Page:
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Slip on Rock, Improper Technique, Improper Instruction, Exceeding Abilities, No Hard Hat, North Carolina, Table Rock


North Carolina, Table Rock

(On September 20,1986, Elizabeth Crosscope [35] was climbing with two friends [35 and 32] in an area known as “The Devil’s Courthouse.” Her accident report contained the following narrative.)

After successfully making a 20 meter climb rated 5.6 by the members of my party, I attempted to rappel down. This was my first experience with rappelling, and I was given no instruction other than to trust the rope. Scott had rigged me for the rappel in such a fashion that the belaying line was in my hand with the safety line. There was too much friction. When it was necessary for me to traverse left to get around an overhang, I slipped on a lichen patch because there was still too much tension on the lines in my hand. I pivoted and crashed the rock with my jaw. Tim belayed me immediately and I came to with no safety line in my hand. I was stunned and bleeding from a deep cut in my jaw and I was very confused. I reduced the dislocation while hanging there, and after resting for a while, recovered the lines and started over. Again I pivoted and crashed, this time abrading my right shoulder. Tim’s quick belay had pulled both lines out of my right hand. After a rest I recovered and made it down the third time. (Source: Elizabeth Crosscope)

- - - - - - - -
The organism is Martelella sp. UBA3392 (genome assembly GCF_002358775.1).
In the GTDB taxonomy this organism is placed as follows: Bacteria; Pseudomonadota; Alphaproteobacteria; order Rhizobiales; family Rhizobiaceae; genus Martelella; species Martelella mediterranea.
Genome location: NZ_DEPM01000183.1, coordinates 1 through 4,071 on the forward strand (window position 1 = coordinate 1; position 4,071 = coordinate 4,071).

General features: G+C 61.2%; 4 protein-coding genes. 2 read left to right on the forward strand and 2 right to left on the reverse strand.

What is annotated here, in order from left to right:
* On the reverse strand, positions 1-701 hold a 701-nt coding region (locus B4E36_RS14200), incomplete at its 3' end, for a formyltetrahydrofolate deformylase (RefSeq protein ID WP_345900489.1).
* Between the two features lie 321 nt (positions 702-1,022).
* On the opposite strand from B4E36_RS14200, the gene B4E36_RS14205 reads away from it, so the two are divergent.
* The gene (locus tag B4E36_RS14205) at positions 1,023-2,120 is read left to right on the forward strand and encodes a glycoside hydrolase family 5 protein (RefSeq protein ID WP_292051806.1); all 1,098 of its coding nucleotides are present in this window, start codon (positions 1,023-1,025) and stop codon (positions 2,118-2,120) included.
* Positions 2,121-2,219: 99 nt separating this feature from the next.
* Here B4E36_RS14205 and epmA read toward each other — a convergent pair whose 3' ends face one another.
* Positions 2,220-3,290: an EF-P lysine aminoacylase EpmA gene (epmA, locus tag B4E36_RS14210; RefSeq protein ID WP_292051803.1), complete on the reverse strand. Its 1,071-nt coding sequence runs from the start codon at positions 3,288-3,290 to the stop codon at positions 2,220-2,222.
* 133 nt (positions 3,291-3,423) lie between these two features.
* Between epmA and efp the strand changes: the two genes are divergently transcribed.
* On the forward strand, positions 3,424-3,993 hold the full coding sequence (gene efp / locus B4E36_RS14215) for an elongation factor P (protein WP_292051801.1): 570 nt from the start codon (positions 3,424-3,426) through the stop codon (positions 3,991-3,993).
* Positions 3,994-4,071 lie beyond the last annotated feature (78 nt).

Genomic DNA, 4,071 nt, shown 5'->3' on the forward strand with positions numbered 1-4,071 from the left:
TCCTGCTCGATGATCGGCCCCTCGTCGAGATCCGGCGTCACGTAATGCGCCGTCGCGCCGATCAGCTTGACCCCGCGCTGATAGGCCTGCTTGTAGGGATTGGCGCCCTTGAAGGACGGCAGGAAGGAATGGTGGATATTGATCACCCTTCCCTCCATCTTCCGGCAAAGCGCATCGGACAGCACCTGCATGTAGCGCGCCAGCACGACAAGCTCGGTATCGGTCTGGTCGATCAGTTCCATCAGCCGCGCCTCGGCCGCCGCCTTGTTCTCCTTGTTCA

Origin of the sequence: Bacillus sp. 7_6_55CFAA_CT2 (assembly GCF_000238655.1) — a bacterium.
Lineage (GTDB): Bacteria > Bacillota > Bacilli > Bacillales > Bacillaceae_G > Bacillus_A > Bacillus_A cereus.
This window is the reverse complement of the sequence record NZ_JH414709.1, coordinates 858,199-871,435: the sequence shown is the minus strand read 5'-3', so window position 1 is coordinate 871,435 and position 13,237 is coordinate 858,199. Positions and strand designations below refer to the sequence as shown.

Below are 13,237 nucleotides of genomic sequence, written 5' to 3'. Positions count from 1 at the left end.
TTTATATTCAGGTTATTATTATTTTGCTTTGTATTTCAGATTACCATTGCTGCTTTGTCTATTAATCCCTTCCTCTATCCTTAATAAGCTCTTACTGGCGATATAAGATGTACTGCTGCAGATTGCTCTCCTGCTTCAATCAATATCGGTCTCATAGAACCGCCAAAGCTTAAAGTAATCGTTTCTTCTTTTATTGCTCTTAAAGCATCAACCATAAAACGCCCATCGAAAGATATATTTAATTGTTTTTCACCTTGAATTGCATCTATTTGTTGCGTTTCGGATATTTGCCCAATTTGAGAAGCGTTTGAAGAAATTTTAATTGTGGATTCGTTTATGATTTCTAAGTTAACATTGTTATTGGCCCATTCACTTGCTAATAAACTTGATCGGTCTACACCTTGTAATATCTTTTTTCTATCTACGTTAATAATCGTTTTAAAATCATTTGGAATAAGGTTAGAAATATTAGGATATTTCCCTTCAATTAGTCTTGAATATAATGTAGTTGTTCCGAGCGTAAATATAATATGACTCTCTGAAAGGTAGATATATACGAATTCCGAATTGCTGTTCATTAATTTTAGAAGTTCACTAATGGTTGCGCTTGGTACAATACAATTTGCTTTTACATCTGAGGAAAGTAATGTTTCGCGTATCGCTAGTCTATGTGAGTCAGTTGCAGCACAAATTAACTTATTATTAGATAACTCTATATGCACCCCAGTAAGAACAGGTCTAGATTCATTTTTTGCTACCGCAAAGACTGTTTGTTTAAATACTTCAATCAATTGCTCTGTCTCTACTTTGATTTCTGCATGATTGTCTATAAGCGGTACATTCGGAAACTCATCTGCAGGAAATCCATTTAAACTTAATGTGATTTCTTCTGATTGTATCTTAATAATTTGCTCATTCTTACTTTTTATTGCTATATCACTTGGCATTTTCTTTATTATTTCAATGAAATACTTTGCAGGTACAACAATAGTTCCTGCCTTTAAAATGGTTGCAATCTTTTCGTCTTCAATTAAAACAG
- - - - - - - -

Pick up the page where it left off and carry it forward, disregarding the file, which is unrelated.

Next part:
I was very glad not to have died on this climb. I had never made a climb requiring a top rope before, but am okay at scrambling and friction climbing. I think my friends assumed that I was competent to attempt this climb because I am competent at other strenuous physical activities.

After a few weeks of healing, I went out on a practice session with Dr. Stephen Perry, a climber who is on the faculty of the University of South Carolina. He taught me basic balance techniques while rappelling, a much safer belaying rigging, had me wear a helmet, taught me to traverse left and right, talked me through my absolute dread of rappelling, and had me rappel first a meter, then two meters, then six meters over and over again. Here is what I learned: (1) I now know my limits as a rank beginner; (2) I know what the right friction feels like on the safety line; (3) I will never climb with people who are drinking again; (4) I understand about being responsible for my own safety; (5) I bought a helmet. (Source: Elizabeth Crosscope)

(Editor’s Note: From the mouths of babes—and rank beginning climbers—came the most succinct words of wisdom. Thanks, Ms. Crosscope.)